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Mauritius’s new president vows to boost science
  • Mauritius’s new president vows to boost science

Copyright: Stephane Rinimba

Speed read

  • Ameenah Gurib-Fakim is a chemistry researcher with a focus on medicinal plants

  • She aims to increase science diplomacy in international discussions

  • ‘Mauritius is a small country, but with lots of good practices to export’

Mauritius’s incoming president, scientist Ameenah Gurib-Fakim, has pledged to target science diplomacy and to export the island’s “good practices” in research.

The government proposed Gurib-Fakim as the new president on 1 June, just days after then-president Rajkeswur Purryag resigned. The parliament confirmed her appointment today.

Gurib-Fakim is a chemistry researcher with a focus on medicinal plants. In an interview with SciDev.Net, she admits she has little political experience.

“This may be one of the reasons why [the government] chose me,” she tells SciDev.Net, explaining that the role is “apolitical”. In Mauritius, the president acts as a representative and does not belong to any political party.

As head of state, Gurib-Fakim plans to use her science background to boost science diplomacy in international negotiations and support research-based businesses in Mauritius.

“I’ve been an entrepreneur since I left academia,” she says.

“We are confident that, in her new role, she will make important contributions to science and sustainable development in Africa.”

Romain Murenzi, The World Academy of Sciences 

Between 2004 and 2010, Gurib-Fakim was dean of the University of Mauritius’s science faculty, then pro vice-chancellor for teaching and learning. Since 2011, she has been managing director of the Centre for Phytotherapy Research (CEPHYR), a private laboratory that studies active ingredients from plants. She is planning to continue being involved with the centre during her presidential term.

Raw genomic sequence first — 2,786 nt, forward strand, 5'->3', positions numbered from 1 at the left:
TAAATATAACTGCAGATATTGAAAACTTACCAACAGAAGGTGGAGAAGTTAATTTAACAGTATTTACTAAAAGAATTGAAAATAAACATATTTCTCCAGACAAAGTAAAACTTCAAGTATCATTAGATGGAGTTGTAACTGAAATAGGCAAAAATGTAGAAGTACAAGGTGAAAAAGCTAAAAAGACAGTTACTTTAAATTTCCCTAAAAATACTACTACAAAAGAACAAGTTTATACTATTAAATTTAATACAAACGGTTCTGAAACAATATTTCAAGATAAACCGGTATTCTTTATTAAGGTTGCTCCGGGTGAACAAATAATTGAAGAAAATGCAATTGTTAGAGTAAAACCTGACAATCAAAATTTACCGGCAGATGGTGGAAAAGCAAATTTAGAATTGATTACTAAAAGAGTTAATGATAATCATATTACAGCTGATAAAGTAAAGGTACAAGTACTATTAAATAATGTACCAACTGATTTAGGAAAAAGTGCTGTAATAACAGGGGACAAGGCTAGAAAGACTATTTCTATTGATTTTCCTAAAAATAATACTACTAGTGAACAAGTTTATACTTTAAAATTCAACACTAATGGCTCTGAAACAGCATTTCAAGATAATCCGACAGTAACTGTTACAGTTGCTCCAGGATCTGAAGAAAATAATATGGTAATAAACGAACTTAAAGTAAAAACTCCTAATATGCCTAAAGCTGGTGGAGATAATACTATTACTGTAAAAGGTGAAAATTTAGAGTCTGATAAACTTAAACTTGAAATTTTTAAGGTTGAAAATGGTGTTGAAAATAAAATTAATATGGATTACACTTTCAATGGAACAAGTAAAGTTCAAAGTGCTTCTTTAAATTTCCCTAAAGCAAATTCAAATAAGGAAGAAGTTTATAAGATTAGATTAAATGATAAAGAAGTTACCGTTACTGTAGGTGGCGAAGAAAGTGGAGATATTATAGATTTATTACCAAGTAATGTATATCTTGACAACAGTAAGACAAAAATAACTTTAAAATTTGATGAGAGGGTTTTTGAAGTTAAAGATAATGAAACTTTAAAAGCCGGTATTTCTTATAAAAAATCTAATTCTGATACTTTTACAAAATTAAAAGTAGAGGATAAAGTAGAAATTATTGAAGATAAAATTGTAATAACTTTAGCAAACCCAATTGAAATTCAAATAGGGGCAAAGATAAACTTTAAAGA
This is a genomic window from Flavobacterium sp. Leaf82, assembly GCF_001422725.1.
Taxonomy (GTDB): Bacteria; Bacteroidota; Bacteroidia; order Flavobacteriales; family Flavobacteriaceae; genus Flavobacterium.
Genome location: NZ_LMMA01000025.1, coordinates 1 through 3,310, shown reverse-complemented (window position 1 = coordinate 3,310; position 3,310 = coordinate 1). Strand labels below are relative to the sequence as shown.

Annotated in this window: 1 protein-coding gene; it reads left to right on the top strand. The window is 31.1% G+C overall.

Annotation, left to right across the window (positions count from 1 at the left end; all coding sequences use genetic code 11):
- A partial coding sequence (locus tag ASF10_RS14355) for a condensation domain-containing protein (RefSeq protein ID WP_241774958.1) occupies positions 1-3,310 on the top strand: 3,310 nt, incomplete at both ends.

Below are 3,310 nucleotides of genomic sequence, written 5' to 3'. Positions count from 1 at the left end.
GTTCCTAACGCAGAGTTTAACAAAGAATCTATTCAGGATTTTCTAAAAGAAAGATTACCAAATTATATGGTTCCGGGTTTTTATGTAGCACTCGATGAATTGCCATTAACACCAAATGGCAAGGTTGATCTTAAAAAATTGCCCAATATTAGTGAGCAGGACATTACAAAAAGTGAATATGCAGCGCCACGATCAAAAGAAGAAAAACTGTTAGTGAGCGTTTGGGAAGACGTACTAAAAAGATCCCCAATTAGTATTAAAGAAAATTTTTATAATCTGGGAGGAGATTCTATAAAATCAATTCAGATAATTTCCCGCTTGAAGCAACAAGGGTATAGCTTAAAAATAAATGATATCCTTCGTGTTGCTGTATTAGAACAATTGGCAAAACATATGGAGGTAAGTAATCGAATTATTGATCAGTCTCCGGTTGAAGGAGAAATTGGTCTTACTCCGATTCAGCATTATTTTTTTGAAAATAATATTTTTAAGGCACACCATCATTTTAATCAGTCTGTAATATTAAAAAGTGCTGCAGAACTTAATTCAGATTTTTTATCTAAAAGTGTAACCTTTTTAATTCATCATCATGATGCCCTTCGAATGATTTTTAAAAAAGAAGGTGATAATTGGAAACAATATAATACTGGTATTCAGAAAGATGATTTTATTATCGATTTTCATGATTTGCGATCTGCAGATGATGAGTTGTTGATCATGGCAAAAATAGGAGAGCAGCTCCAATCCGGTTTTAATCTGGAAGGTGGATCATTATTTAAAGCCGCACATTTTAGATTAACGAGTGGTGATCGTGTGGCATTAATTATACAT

Gurib-Fakim wants to push for the development of bioparks and technology centres “to create wealth and jobs for young people”.

“Mauritius is a small country, but with lots of good practices to export,” including in science, she says, adding that the country needs stronger representation in international forums at both the African and global level.

Gurib-Fakim earned a PhD in chemistry from the University of Exeter in the United Kingdom in 1987, and has worked in Mauritius ever since. Among other prizes, she received the L’Oréal-UNESCO Women in Science Award for Africa in 2007.

Romain Murenzi, executive director of The World Academy of Sciences, says Gurib-Fakim’s appointment is a testament to her knowledge and the respect for her advice “at the highest level”.

“We are confident that, in her new role, she will make important contributions to science and sustainable development in Africa,” says Murenzi, a former science minister of Rwanda, who worked with Gurib-Fakim as part of the team that drafted a science and technology strategy for the African Development Bank.
Mauritius, home to around 1.3 million people, has good research links to the East African component of the African Union and increasingly with West Africa, as well as collaborations with the European Union, India, China and the United States, says Gurib-Fakim. Part of the presidential role will be to seek more institutions and governments willing to cooperate with Mauritius.

As a scientist, Gurib-Fakim says she wants to push for scientific data to be used as the basis for policy decisions in areas such as climate, agriculture and environmental policy. “All these sectors need reliable, credible data to strengthen decision-making,” the president says.

Another of Gurib-Fakim’s priorities is to preserve traditional knowledge and biological resources. In the 1990s, she published an inventory of 675 medicinal plants used in Mauritius and neighbouring islands, and later focused her research on plant compounds that might have potential as drugs. Her aim is to “reconcile scientific data with traditional practices”, she says.

As a Muslim and a woman, Gurib-Fakim says she hopes her appointment will increase the visibility of both groups. She previously worked as a mentor for early-career female scientists, and is a member of the Organization for Women in Science for the Developing World.
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